The Arizona Desert Lamp

Against Summer Vacation

Posted in Education Policy by Evan Lisull on 22 May 2009

Summer VacationThis isn’t the most popular case to be making right about now, when most everyone is reading this poolside on their Blackberries. But in a discussion on inequality in education, blogging UA professor Lane Kentworthy spells out why the extended break is such bad policy:

Second, we have evidence from the natural experiment that is summer vacation. During those three months out of school, the cognitive skills of children in lower socioeconomic status (SES) households tend to stall or actually regress. Kids in high-SES households fare much better during the summer, as they’re more likely to spend it engaged in stimulating activities. In his book Intelligence and How to Get It, cognitive psychologist Richard Nisbett concludes that “much, if not most, of the gap in academic achievement between lower- and higher-SES children, in fact, is due to the greater summer slump for lower-SES children” (p. 40).

This adds a more serious side to what is already accepted anecdotal fact of summer vacation relapse. And while the widening of the gap is important, there’s also an overall loss in knowledge – kids rich and poor spend the first three weeks or so refreshing everything that they forgot over break. Add that to the last couple of weeks before break, which is mostly an exercise in large-scale babysitting, and you have solid month of school time wasted.

This extended summer vacation, unlike some other policies, is not an anachronism of our agrarian past, but rather the brainchild of reformer Horace Mann:

In the 1840s, however, educational reformers like Horace Mann moved to merge the two calendars out of concern that rural schooling was insufficient and–invoking then current medical theory–that overstimulating young minds could lead to nervous disorders or insanity. Summer emerged as the obvious time for a break: it offered a respite for teachers, meshed with the agrarian calendar and alleviated physicians’ concerns that packing students into sweltering classrooms would promote the spread of disease.

Mann is right to suggest that overstimulation of the mind is an issue, but this is akin to those alcoholics who reel from stone-cold sobriety one week to double-fisting the next. Rather than such disparate zones of engagement and non-engagement, schools (and the poor kids’ minds) would be better off extending the school year further into the summer, while interspersing more frequent extended weekends and week-long breaks. (Although you don’t have to entirely destroy summer to make this work; the month of July, for instance, can be off-limits.) This also makes life easier for parents, who don’t get similarly extended breaks (yet*) and thus must spend three months finding a way to keep an eye on the kid. To get back to the inequality issues, this involves sending kids off to camp for extended periods of time, an option that involves spending a good deal of money.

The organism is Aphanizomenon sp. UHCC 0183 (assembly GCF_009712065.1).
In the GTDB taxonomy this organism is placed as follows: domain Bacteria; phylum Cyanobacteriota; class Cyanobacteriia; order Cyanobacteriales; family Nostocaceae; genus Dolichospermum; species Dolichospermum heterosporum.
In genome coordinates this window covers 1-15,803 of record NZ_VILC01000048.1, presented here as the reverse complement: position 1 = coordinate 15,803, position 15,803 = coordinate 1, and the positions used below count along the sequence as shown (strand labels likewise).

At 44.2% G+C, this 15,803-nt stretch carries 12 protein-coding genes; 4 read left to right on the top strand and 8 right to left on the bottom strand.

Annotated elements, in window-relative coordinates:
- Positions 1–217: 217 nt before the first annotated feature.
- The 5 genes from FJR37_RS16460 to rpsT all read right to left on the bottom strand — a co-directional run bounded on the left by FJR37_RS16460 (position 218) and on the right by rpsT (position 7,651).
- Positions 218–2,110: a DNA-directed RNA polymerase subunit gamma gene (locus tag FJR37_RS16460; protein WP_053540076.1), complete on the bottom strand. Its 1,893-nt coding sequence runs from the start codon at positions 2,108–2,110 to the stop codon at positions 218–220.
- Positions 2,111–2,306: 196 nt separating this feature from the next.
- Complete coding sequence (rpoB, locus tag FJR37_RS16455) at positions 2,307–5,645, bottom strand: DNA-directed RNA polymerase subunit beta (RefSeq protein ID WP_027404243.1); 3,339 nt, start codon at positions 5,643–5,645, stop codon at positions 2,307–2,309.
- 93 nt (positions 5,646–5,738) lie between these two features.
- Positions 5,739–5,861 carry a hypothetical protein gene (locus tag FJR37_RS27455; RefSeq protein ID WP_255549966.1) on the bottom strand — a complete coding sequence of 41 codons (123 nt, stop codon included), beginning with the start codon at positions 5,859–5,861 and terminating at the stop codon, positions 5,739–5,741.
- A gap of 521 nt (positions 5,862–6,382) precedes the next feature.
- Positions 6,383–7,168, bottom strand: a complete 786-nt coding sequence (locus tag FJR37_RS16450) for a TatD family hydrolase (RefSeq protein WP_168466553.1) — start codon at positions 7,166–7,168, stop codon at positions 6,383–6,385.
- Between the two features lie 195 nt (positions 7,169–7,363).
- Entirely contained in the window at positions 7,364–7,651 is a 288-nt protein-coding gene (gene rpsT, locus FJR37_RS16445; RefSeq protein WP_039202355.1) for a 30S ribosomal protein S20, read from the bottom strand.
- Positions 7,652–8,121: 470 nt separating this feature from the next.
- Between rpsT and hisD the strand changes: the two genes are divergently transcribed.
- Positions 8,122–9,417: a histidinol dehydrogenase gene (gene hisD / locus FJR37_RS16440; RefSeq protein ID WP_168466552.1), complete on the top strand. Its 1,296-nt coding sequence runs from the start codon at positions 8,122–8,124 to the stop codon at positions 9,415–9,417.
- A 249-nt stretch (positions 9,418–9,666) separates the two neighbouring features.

This is less of an issue on the collegiate level, with the wide variety of internship options and the lack of stigma on taking summer classes. But even a few more extended weekends – and for the UA, a decent thanksgiving break – would go a long way.

* – I’d be remiss if I didn’t quote the linked-to Vandy Right piece, quoting the Politico:

Rep. Alan Grayson was standing in the middle of Disney World when it hit him: What Americans really need is a week of paid vacation.

If this where Congress’ great ideas come from, it’s no wonder that our legislative branch is well on its way to Cleon and Cataline. Some future ledes from the Politico:

“Tommy Bruce was moshing at Coachella when it hit him: What Arizona really needs is a huge concert.”

“Barney Frank was lighting up a bong when it hit him (Ed. – ha!): What Americans really need is legalized marijuana.”

“Bill Clinton was screwing Monica Lewinsky when it hit him (Ed. – HA!): What Americans really need is a defense of heterosexual marriage.”

“Dick Cheney was lashing a suspect’s back with a cat-o-nine-tails when it hit him: What the White House really needs is some legal justification for their politicies.”

Image courtesy of Flickr user Criss!


3 Responses

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  1. Mike Warren said, on 22 May 2009 at 8:13 am

    Great potential Politico ledes!

    I’m in favor of abolishing summer vacation for K-12 and instead going with year-round school and more breaks in between. My public school system has been moving in that direction for some time. Great points throughout.

    Thanks also for the link.

  2. A. Hill said, on 22 May 2009 at 6:41 pm

    Rep. Alan Grayson was standing in the middle of Disney World when it hit him: What Americans really need is a week of paid vacation.

    something about this sentence makes me want to burn congress to the ground.

  3. Laura Donovan said, on 22 May 2009 at 8:46 pm

    Summer vacation is important for children. They can go to summer camps and really take advantage of the outdoors. I think there is more to learning than the classroom can provide. Maybe that’s just my view, but it’s definitely important for children to be outside and take a break from academics for a while.

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